# Convert camelCase and PascalCase to Title Case

I'm trying to take camelCase and PascalCase strings into a function and spit them out as Title Case. This function also needs to be able to handle odd PascalCase strings with capitalized abbreviations such as "CDReceiverBox" and return a readable string - "CD Receiver Box".

My current working solution:

function splitCamelCase(camelCaseString) {
const result = camelCaseString
.replace(/([A-Z][a-z])/g, " $1") .replace(/([A-Z]+)/g, "$1")
.replace(/ +/g, " ")
.replace(/^ +/g, "");

return result.charAt(0).toUpperCase() + result.slice(1);
}


I would like to condense the amount of replace statements I'm using by at least combining the first two replace statements and the last two together since they are semi similar. The more concise I can make this the better.

I like your solution quite a bit. It's clear, easy to read and I don't see any bugs.

There are many ways to condense the replace calls as you mention, but I think you're at a point where such changes can easily have a disproportionate impact on readability. That's good--it means the code is already pretty optimal from that standpoint.

For example, here's a one-shot replace using alternation, but its merit is debatable:

const splitCamelCase = s => s.replace(
/^[a-z]|^([A-Z]+)(?=[A-Z]|$)|([A-Z])+(?=[A-Z]|$)|([A-Z])(?=[a-z]+)/g,
m => " " + m.toUpperCase()
).trim()
;


The idea here is to enumerate each scenario, join the patterns with |s, and provide an arrow function to handle the addition of a space and a capital letter for each match.

With the two extremes in mind, I prefer a balanced approach such as:

const splitCamelCase = s =>
s.replace(/([A-Z][a-z])/g, " $1") .replace(/\s*([A-Z]+)/g, "$1")
.replace(/./, m => m.toUpperCase())
.trim()
;


or perhaps

const splitCamelCase = s =>
s.replace(/([A-Z][a-z]|[A-Z]+(?=[A-Z]|$))/g, "$1")
.replace(/./, m => m.toUpperCase())
.trim()
;


These should offer ideas as far as how far you want to go in making the succinctness versus readability tradeoff. But, failing the possibility of a shortcut I might have overlooked, keeping your code basically as-is seems like a fine option to me.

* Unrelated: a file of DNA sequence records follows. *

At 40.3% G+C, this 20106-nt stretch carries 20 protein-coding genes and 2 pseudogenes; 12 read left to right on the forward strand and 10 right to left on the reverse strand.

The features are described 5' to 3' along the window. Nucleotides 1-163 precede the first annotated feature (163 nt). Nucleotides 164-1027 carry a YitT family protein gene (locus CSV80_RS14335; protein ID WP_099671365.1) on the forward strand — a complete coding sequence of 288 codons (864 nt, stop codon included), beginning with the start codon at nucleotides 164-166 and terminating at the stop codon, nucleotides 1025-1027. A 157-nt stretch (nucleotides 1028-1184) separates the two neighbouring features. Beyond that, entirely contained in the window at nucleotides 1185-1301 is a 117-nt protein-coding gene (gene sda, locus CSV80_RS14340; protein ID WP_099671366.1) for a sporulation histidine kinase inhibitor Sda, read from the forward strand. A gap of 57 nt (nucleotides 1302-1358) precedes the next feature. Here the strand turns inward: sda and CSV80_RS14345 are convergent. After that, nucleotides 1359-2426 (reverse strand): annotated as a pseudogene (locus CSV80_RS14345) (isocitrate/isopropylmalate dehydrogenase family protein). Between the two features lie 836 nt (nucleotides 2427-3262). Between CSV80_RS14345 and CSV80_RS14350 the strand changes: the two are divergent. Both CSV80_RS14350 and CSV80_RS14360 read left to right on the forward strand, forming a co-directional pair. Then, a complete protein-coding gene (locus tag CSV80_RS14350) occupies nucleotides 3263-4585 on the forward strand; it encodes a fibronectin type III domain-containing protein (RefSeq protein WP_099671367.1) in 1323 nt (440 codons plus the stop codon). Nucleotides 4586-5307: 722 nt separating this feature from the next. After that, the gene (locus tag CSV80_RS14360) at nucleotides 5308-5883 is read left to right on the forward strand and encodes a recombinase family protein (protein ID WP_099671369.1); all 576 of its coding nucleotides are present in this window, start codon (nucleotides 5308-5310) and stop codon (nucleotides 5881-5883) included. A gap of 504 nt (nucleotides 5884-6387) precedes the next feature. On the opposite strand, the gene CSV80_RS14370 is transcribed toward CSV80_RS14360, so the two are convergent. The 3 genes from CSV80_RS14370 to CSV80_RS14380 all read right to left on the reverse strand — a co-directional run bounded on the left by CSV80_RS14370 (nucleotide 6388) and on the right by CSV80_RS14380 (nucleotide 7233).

If it's performance you're after in reducing replace calls, there's no guarantee that fewer calls will translate into better performance. Under the hood, the regex engine may make more passes to compensate; you can benchmark and tweak using a debugger like regex101. For performance, it's likely best to avoid regex entirely and write a single-pass loop by hand.

Here's a test runner:

const splitCamelCase = s =>
s.replace(/([A-Z][a-z]|[A-Z]+(?=[A-Z]|$))/g, "$1")
.replace(/./, m => m.toUpperCase())
.trim()
;

[
"AAABbbbbCcDddEEFffGGHhIiJ",
"AaBbCcDDEeFGgHHHH",
"CDBoomBoxAAAABbbbCCC",
"CDBoomBox",
"camelCase",
"camel",
"Camel",
"c",
"C",
"Aa",
"AA",
"aa",
"AAA",
"aB",
"aBC",
"aBCc",
"",
].forEach(test =>
console.log(
splitCamelCaseOriginal(test) === splitCamelCase(test)
? '${test}' -> '${splitCamelCase(test)}'
: "TEST FAILED"
)
);

function splitCamelCaseOriginal(camelCaseString) {
const result = camelCaseString
.replace(/([A-Z][a-z])/g, " $1") .replace(/([A-Z]+)/g, "$1")
.replace(/ +/g, " ")
.replace(/^ +/g, "");

return result.charAt(0).toUpperCase() + result.slice(1);
}

• FWIW, your code gives different results from the OP's for inputs like aB, aBC or aBCd that start with a lowercase letter followed by an uppercase letter. That's the one situation where it matters whether you capitalize the first letter before or after adding the spaces. – Ilmari Karonen May 31 '19 at 18:20
• Good catch, fixed. – ggorlen May 31 '19 at 19:08

You could save one .replace() call by replacing the last two with:

.replace(/(^| ) +/g, "\$1")


which both removes leading spaces and collapses multiple consecutive spaces to one anywhere else in the string. However, I'm not 100% sure that you should, since it's not really clear which way is more efficient in practice, and your way seems more readable anyway.

If you do keep the two calls separate, however, you should optimize the first regexp to / +/g (with two spaces before to + sign) or / {2,}/g (which means "two or more spaces"), to avoid unnecessarily matching and replacing single spaces. Also, swapping the order of the last two calls could improve performance slightly in cases where the only extra spaces to be removed are at the beginning of the string.